And if you ARE the current custodian of great – granny’s china, but you do not use it, consider asking around your family. You may find someone who will be delighted to take responsibility for it until it is time to pass it down.

      • Hi Dez, my opinion on wedding gifts and gifts in general is that…
        1. …a person feels obliged to buy a gift for the occasion but don’t always put much thought into it.
        2. …people often buy something they like and think that you will also, and more often than not you don’t.
        3. …even if we think we know what someone will like we are often wrong.
        4. …most people don’t give a hoot whether you keep it long term and if they do they shouldn’t.

    • That is the reality of it Idgy.

  4. The most guilt we feel is if it is something the person made, but I finally let go of one I knew I would never use. I had kept it long after she was dead, and it was nice, but not something I would use and not in the right colors if I had used it. So someone is hopefully enjoying it. It had been stored for probably over 15 years.

  5. Agreed, everyone. A gift should come with no strings attached… including no expectation of it being kept, displayed or used. This is why I knit ONLY for those few who tastes I know extremely well AND who are the sort of people who are delighted by a hand – wrought gift instead of a random store bought knicknack. I find that far too many people try to impose their tastes and / or social beliefs on others. For example, back in my 30s I was given an expensive beginner bridge set (tablecloth printed for placement of things used in the game, two sets of cards, score pads and what have you). It was handed to me with the declaration that it was “about time” for me to take up a “proper social activity.” I am not kidding. No thank you. The gift went to the charity shop the very next day. And I resumed my normal, enjoyable social activity of weekend hiking and canoeing. To each their own, but an aunt tried to teach me the game as a teen. I do not see — for myself at least — the appeal of keeping track of card scores while making carefully edited small talk. If I ever get too old to continue exploring Nature, I prefer poker anyway, LOL.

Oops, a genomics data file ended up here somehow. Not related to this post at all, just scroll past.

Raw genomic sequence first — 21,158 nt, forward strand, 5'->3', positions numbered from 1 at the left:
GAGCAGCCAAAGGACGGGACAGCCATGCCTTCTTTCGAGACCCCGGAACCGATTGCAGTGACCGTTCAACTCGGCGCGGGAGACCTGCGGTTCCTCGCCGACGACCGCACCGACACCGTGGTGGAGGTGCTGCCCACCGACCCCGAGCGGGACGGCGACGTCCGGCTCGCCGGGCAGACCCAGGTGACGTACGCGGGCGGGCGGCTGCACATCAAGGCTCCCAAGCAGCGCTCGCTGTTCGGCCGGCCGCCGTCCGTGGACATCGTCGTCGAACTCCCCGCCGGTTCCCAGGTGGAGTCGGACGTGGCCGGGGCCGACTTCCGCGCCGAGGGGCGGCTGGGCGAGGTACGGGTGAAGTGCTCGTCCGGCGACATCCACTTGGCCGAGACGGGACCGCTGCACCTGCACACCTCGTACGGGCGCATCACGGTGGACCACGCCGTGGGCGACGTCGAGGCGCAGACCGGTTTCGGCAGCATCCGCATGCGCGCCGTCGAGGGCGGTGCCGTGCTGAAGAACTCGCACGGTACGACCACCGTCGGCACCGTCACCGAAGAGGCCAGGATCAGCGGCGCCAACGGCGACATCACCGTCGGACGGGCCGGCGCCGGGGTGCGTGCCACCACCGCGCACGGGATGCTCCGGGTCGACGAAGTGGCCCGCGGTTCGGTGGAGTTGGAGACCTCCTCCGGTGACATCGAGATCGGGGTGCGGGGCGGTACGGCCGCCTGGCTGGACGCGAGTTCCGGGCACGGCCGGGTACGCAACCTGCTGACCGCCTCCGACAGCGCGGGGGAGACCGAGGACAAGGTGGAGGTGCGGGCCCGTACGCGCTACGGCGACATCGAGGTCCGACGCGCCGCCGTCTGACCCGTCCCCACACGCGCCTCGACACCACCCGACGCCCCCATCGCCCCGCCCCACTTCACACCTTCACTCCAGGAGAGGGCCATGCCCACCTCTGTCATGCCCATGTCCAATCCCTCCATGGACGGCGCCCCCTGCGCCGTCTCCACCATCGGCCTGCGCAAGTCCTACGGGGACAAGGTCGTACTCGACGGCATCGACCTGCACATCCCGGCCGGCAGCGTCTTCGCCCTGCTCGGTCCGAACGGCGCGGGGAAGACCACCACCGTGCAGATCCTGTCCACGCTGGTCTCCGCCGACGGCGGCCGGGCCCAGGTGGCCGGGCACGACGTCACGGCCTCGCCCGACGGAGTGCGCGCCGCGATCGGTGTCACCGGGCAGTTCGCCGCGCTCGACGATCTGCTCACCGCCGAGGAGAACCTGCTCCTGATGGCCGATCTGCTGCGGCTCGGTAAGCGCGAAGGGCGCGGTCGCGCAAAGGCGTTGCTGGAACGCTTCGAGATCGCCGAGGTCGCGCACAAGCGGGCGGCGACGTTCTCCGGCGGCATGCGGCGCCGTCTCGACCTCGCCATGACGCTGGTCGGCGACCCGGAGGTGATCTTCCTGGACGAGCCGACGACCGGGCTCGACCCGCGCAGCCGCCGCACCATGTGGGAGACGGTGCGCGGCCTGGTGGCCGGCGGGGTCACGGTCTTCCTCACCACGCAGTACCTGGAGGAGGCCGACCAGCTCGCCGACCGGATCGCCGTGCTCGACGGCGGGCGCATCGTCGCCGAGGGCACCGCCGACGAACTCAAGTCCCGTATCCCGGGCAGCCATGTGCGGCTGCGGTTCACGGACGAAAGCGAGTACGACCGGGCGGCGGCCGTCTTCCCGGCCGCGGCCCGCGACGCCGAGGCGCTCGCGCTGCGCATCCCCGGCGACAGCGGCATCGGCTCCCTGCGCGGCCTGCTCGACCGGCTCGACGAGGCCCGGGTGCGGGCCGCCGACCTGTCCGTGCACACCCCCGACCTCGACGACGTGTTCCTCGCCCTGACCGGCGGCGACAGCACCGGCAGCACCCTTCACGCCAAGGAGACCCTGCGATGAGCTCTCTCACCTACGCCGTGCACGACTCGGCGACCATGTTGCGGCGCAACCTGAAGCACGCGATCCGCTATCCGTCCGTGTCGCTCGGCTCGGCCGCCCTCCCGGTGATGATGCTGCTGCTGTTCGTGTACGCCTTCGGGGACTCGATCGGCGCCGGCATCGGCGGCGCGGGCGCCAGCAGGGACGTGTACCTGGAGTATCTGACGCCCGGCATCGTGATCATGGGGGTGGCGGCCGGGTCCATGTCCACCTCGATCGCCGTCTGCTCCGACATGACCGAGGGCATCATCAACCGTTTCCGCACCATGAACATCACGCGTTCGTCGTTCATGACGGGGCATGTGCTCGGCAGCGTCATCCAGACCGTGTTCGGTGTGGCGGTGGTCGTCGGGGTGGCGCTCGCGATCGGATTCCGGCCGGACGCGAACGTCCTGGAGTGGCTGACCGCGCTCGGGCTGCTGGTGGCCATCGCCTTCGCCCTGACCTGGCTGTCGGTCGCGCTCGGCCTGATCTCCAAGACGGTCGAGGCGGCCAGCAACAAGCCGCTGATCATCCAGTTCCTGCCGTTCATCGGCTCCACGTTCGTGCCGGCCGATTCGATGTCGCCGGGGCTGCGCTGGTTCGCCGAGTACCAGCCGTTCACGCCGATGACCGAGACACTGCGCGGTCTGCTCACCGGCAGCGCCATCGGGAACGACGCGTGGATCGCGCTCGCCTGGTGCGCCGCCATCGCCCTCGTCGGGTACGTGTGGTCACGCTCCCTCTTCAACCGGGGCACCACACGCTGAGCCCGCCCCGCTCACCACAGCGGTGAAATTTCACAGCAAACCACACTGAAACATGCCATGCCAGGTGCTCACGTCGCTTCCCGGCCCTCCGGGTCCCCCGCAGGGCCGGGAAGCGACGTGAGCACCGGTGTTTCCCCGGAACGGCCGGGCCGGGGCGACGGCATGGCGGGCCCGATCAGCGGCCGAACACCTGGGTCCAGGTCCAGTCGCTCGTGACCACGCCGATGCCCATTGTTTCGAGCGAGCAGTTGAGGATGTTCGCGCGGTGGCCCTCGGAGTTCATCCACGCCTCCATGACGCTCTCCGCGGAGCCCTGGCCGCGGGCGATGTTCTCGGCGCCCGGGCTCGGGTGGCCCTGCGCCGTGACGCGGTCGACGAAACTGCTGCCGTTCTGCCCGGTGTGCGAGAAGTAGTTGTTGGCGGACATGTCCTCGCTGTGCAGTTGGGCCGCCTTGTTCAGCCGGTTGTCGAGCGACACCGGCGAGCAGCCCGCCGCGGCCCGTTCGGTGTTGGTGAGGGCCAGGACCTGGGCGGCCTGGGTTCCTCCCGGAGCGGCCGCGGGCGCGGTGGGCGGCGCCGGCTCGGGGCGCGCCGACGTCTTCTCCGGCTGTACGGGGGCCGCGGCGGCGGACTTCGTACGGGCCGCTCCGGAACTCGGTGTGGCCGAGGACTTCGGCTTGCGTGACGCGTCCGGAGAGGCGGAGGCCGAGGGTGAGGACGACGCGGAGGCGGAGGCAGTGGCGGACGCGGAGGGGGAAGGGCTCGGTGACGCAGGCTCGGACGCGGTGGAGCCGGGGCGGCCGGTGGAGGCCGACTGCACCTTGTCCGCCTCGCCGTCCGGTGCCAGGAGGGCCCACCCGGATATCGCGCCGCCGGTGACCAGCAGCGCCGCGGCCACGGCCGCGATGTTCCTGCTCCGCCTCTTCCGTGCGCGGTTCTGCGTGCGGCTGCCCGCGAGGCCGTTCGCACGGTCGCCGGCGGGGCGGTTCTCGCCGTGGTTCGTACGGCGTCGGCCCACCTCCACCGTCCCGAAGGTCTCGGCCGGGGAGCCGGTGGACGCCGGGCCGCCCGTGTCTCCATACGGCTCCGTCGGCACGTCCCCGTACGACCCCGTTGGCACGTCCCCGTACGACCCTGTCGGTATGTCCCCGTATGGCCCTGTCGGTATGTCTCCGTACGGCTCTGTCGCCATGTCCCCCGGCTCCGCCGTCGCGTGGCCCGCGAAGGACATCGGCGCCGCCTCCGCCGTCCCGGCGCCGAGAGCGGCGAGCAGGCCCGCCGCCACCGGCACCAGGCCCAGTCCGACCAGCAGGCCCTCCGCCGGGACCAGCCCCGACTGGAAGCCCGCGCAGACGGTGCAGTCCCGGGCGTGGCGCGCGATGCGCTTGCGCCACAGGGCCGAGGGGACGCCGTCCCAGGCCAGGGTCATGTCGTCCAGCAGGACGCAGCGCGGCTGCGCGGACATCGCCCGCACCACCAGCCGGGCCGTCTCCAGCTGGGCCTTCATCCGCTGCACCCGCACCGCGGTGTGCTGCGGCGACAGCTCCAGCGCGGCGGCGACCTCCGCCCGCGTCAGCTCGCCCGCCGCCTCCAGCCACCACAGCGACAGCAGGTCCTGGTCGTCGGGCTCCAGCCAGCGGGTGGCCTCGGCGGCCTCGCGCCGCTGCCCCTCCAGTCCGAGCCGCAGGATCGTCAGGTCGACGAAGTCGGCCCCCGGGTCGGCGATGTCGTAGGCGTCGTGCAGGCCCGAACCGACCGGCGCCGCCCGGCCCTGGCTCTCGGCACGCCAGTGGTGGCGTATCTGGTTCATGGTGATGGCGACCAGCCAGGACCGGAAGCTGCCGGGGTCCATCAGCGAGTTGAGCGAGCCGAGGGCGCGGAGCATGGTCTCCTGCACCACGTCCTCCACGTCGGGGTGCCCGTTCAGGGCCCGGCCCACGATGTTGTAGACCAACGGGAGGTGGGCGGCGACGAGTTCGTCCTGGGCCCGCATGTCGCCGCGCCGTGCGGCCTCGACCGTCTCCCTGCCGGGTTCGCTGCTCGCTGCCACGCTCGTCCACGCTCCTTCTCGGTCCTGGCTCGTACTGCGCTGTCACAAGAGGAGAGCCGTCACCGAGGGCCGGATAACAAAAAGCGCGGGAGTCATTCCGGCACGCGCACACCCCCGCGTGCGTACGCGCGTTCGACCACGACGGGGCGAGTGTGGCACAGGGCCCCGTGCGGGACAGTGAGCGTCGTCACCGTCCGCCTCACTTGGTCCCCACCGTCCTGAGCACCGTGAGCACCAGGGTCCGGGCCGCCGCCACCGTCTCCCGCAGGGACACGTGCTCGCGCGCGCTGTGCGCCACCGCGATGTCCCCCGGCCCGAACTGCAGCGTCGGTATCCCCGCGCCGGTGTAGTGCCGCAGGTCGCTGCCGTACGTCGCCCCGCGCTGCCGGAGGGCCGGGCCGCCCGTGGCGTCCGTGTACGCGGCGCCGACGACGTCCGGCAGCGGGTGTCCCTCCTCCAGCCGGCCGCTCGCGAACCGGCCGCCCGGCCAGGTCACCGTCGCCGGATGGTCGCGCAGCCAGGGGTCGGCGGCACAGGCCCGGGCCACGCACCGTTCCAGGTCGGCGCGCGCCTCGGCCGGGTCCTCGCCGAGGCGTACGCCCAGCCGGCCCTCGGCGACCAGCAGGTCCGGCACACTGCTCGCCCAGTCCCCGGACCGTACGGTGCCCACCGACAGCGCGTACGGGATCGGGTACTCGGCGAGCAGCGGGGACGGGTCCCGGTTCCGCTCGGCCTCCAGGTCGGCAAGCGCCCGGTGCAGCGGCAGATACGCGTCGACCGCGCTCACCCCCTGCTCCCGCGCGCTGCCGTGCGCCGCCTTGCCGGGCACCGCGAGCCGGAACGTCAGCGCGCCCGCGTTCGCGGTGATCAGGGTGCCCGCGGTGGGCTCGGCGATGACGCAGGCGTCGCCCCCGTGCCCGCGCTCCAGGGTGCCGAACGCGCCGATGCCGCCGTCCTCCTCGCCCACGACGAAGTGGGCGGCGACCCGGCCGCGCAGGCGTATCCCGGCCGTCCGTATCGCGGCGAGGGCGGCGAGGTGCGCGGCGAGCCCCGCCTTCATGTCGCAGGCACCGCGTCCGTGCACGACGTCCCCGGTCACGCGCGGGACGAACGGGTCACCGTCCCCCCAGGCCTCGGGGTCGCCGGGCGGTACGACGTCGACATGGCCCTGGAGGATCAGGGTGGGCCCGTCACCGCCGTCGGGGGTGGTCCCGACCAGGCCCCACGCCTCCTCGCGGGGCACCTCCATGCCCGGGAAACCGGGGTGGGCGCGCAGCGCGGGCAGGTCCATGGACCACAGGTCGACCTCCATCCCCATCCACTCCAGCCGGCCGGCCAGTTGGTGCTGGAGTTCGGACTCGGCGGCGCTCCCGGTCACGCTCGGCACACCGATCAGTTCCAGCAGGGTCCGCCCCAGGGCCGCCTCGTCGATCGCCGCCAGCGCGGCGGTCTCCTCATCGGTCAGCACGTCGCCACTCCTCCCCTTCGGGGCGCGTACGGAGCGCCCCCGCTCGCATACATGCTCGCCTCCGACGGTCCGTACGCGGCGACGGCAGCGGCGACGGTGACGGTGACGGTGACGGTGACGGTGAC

6. Once I embraced the concept of only keeping the items that fit the life I have NOW, the decluttering process has become much smoother.

  7. Right now, in the garage, we have an ice cream freezer, an electric buffet server, and a fondue pot (!) just gathering dust. The latter two were gifts from my wife’s parents. Not one of these items has been used in several years. We don’t use the ice cream freezer because homemade ice cream is expensive and a pain to make; also, both of us have lost quite a bit of weight recently, so ice cream is out. The other two we’ve used once maybe on New Year’s Eve. When does one use a fondue pot anymore???
    I guess the time will come when we can part with them- I just hope it’s soon!